49 episodes

Do you want to know more about novel methods in epidemiology but don’t have the time read a bunch of papers on the topic? Do you want to keep current on the latest developments but can’t go back to school for another degree? Do you just want the big picture understanding so you can follow along? SERious EPI is a new podcast from the Society for Epidemiologic Research hosted by Hailey Banack and Matt Fox. The podcast will include interviews with leading epidemiology researcher who are experts on cutting edge and novel methods. Interviews will focus on why these methods are so important, what problems they solve, and how they are currently being used. The podcast is targeted towards current students as well as practicing epidemiologists who want to learn more from experts in the field.

SERious EPI Sue Bevan - Society for Epidemiologic Research

    • Science
    • 5.0 • 31 Ratings

Do you want to know more about novel methods in epidemiology but don’t have the time read a bunch of papers on the topic? Do you want to keep current on the latest developments but can’t go back to school for another degree? Do you just want the big picture understanding so you can follow along? SERious EPI is a new podcast from the Society for Epidemiologic Research hosted by Hailey Banack and Matt Fox. The podcast will include interviews with leading epidemiology researcher who are experts on cutting edge and novel methods. Interviews will focus on why these methods are so important, what problems they solve, and how they are currently being used. The podcast is targeted towards current students as well as practicing epidemiologists who want to learn more from experts in the field.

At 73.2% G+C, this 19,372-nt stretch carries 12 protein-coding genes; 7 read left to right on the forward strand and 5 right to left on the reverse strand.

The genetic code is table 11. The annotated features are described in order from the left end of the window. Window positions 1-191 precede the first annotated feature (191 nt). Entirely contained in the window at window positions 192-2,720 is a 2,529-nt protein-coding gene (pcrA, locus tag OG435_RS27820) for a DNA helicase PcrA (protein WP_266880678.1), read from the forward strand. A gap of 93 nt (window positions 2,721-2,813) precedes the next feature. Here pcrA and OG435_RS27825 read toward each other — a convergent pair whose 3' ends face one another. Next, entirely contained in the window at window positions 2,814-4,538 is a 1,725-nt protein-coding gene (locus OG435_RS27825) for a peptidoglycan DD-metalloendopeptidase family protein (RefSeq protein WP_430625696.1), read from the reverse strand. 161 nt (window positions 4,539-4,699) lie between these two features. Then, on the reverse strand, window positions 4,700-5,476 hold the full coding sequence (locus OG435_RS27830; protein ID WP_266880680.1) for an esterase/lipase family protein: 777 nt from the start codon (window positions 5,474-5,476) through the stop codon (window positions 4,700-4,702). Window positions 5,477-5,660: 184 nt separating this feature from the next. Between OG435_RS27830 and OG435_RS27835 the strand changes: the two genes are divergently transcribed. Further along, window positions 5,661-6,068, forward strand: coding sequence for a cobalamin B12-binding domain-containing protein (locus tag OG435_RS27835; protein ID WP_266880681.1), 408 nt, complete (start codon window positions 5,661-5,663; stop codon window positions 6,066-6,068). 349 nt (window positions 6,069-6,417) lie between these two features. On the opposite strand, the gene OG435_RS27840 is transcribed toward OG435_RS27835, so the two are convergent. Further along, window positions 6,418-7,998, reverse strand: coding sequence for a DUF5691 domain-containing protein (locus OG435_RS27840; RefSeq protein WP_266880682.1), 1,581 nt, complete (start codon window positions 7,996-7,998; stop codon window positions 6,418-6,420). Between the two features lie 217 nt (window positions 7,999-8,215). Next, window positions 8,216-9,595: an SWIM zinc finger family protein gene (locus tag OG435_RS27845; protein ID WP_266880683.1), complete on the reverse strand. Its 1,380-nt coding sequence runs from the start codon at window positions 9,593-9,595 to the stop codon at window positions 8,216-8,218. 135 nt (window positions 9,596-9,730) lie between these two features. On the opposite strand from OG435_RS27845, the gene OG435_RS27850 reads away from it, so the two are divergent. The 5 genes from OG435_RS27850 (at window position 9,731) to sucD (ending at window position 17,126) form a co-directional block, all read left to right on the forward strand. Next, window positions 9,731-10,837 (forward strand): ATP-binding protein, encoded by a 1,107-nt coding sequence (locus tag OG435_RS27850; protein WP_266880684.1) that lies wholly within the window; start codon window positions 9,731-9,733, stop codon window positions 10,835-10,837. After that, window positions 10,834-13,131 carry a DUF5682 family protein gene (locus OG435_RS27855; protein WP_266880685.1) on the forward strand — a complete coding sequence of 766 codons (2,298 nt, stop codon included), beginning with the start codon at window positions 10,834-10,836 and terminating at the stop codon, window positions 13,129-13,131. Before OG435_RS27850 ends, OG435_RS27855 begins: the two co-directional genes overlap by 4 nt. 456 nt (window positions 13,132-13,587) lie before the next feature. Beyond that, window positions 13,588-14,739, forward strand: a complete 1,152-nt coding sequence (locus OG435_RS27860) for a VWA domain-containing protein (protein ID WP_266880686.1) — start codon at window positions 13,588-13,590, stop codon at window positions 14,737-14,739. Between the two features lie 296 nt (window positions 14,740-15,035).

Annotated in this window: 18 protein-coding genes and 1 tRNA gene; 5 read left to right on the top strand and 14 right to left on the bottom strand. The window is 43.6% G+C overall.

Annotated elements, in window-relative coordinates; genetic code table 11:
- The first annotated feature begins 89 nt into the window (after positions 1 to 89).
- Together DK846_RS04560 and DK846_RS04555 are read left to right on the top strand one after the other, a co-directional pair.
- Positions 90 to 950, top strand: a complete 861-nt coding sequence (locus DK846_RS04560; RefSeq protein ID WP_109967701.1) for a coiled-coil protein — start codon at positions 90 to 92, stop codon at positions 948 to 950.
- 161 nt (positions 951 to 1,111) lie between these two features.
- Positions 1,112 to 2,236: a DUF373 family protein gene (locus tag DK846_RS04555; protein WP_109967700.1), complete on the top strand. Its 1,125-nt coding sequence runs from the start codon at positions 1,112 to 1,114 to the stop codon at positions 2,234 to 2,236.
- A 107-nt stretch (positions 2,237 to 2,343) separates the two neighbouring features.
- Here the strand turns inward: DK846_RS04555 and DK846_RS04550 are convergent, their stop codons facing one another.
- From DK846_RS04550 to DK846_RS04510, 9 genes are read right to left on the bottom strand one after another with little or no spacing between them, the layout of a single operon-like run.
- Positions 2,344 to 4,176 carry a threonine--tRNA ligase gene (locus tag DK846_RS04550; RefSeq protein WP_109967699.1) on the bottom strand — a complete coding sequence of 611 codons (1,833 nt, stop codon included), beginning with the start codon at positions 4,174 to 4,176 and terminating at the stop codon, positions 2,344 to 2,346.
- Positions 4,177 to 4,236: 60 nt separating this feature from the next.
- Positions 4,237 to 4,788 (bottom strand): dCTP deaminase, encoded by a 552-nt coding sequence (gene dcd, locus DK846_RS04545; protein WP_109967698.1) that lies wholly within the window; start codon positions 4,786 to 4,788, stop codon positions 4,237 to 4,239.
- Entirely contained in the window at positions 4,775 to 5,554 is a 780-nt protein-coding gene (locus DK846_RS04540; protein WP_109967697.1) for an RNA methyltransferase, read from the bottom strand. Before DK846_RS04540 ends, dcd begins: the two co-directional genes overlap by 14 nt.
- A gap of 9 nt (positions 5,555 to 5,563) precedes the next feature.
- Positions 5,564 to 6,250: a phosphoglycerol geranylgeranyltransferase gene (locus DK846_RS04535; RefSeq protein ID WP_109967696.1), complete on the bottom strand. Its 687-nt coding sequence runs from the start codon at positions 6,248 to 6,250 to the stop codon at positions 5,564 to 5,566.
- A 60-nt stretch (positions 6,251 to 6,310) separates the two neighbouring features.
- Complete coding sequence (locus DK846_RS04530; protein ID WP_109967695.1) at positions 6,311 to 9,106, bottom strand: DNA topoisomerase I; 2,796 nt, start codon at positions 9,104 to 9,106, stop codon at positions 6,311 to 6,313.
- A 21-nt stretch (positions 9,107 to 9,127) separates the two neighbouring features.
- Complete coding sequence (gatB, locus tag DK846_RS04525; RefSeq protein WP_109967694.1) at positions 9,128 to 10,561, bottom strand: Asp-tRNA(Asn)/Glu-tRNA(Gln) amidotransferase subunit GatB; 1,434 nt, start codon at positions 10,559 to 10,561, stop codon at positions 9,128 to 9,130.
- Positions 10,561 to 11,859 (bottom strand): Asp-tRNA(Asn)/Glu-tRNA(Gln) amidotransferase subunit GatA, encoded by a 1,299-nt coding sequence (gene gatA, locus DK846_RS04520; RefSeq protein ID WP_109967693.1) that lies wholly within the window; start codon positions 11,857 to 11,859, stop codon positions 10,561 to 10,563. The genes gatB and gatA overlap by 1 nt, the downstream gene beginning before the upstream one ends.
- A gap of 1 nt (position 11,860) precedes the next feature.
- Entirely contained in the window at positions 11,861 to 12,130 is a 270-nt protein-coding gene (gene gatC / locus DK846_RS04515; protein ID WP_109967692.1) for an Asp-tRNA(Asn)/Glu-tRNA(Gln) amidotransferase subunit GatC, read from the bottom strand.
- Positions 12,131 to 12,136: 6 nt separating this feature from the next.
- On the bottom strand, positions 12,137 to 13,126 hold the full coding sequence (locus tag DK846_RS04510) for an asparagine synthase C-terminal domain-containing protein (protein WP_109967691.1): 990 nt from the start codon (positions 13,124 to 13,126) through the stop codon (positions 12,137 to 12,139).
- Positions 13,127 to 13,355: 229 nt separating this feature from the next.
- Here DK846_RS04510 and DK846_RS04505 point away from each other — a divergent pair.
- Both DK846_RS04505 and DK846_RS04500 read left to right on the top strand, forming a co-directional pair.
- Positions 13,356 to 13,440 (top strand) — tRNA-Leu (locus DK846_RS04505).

S3E12: Start with the questions that are easy to answer and then move on to the more challenging questions

    S3E12: Start with the questions that are easy to answer and then move on to the more challenging questions

    It’s hard to believe this is the final episode of season 3! In this season finale episode, we continue our discussion of topics related to Chapter 26 in Modern Epidemiology (4th Edition) with Dr. Eric Tchetgen Tchetgen. In this conversation we ask Dr. Tchetgen Tchetgen to help us better understand several issues related to interaction, including why it’s so important to study interaction.  He provides a helpful framework for thinking about interaction: start simple and then move on to more complex questions. As part of this framework, he emphasizes the distinction between total effects and main effects, how confounding plays into conversations about interaction, and the role of scale dependence when interpretating interaction.

    • 41 min
    S3E11: You say tomato, I say tom-ah-to: a (somewhat) head-spinning discussion about interaction analyses